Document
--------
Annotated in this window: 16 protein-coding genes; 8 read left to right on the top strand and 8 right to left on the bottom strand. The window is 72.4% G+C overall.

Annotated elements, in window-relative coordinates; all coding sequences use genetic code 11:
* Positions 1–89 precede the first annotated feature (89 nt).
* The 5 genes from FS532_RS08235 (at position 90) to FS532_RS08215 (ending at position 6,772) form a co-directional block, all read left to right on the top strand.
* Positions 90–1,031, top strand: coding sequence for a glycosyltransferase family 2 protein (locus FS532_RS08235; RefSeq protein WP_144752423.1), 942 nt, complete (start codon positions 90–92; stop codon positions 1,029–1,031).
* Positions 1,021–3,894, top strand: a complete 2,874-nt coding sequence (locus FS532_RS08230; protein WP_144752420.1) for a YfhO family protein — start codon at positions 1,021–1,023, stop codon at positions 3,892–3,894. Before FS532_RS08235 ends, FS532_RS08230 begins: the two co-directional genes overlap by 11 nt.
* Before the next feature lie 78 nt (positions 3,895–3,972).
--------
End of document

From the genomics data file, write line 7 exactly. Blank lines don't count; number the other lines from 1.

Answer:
* Before the next feature lie 78 nt (positions 3,895–3,972).